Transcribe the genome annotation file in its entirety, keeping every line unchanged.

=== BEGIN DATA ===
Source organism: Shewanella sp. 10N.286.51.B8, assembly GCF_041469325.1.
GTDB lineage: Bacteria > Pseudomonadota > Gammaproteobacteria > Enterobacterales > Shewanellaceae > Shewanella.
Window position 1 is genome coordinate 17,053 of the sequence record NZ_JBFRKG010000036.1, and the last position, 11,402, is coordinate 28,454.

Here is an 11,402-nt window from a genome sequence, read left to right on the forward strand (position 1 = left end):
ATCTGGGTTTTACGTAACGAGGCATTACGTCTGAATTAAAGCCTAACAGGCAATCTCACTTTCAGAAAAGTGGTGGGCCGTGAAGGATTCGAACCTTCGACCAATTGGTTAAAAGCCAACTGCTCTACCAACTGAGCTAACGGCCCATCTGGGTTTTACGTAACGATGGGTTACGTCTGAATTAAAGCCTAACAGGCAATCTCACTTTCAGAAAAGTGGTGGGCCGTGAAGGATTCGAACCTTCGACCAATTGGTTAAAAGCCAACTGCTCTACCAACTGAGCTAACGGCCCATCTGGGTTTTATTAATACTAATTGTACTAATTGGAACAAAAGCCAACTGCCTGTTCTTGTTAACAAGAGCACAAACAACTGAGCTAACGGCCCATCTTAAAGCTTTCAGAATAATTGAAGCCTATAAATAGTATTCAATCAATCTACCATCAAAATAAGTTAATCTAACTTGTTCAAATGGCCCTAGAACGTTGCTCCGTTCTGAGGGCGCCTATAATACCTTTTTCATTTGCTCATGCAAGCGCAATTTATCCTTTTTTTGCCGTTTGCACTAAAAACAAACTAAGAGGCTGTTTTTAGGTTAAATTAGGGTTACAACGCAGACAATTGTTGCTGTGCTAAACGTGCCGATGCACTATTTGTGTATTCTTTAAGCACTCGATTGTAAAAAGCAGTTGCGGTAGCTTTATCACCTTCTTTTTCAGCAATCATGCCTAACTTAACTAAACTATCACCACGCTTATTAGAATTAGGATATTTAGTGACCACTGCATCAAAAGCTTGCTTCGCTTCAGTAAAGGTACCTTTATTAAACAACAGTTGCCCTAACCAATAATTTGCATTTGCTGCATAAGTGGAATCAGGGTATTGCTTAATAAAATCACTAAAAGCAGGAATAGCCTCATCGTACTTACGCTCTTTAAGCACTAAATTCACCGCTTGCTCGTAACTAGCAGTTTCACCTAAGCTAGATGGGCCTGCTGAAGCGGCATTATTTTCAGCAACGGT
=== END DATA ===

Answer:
Source organism: Shewanella sp. 10N.286.51.B8, assembly GCF_041469325.1.
GTDB lineage: Bacteria > Pseudomonadota > Gammaproteobacteria > Enterobacterales > Shewanellaceae > Shewanella.
Window position 1 is genome coordinate 17,053 of the sequence record NZ_JBFRKG010000036.1, and the last position, 11,402, is coordinate 28,454.

Here is an 11,402-nt window from a genome sequence, read left to right on the forward strand (position 1 = left end):
ATCTGGGTTTTACGTAACGAGGCATTACGTCTGAATTAAAGCCTAACAGGCAATCTCACTTTCAGAAAAGTGGTGGGCCGTGAAGGATTCGAACCTTCGACCAATTGGTTAAAAGCCAACTGCTCTACCAACTGAGCTAACGGCCCATCTGGGTTTTACGTAACGATGGGTTACGTCTGAATTAAAGCCTAACAGGCAATCTCACTTTCAGAAAAGTGGTGGGCCGTGAAGGATTCGAACCTTCGACCAATTGGTTAAAAGCCAACTGCTCTACCAACTGAGCTAACGGCCCATCTGGGTTTTATTAATACTAATTGTACTAATTGGAACAAAAGCCAACTGCCTGTTCTTGTTAACAAGAGCACAAACAACTGAGCTAACGGCCCATCTTAAAGCTTTCAGAATAATTGAAGCCTATAAATAGTATTCAATCAATCTACCATCAAAATAAGTTAATCTAACTTGTTCAAATGGCCCTAGAACGTTGCTCCGTTCTGAGGGCGCCTATAATACCTTTTTCATTTGCTCATGCAAGCGCAATTTATCCTTTTTTTGCCGTTTGCACTAAAAACAAACTAAGAGGCTGTTTTTAGGTTAAATTAGGGTTACAACGCAGACAATTGTTGCTGTGCTAAACGTGCCGATGCACTATTTGTGTATTCTTTAAGCACTCGATTGTAAAAAGCAGTTGCGGTAGCTTTATCACCTTCTTTTTCAGCAATCATGCCTAACTTAACTAAACTATCACCACGCTTATTAGAATTAGGATATTTAGTGACCACTGCATCAAAAGCTTGCTTCGCTTCAGTAAAGGTACCTTTATTAAACAACAGTTGCCCTAACCAATAATTTGCATTTGCTGCATAAGTGGAATCAGGGTATTGCTTAATAAAATCACTAAAAGCAGGAATAGCCTCATCGTACTTACGCTCTTTAAGCACTAAATTCACCGCTTGCTCGTAACTAGCAGTTTCACCTAAGCTAGATGGGCCTGCTGAAGCGGCATTATTTTCAGCAACGGT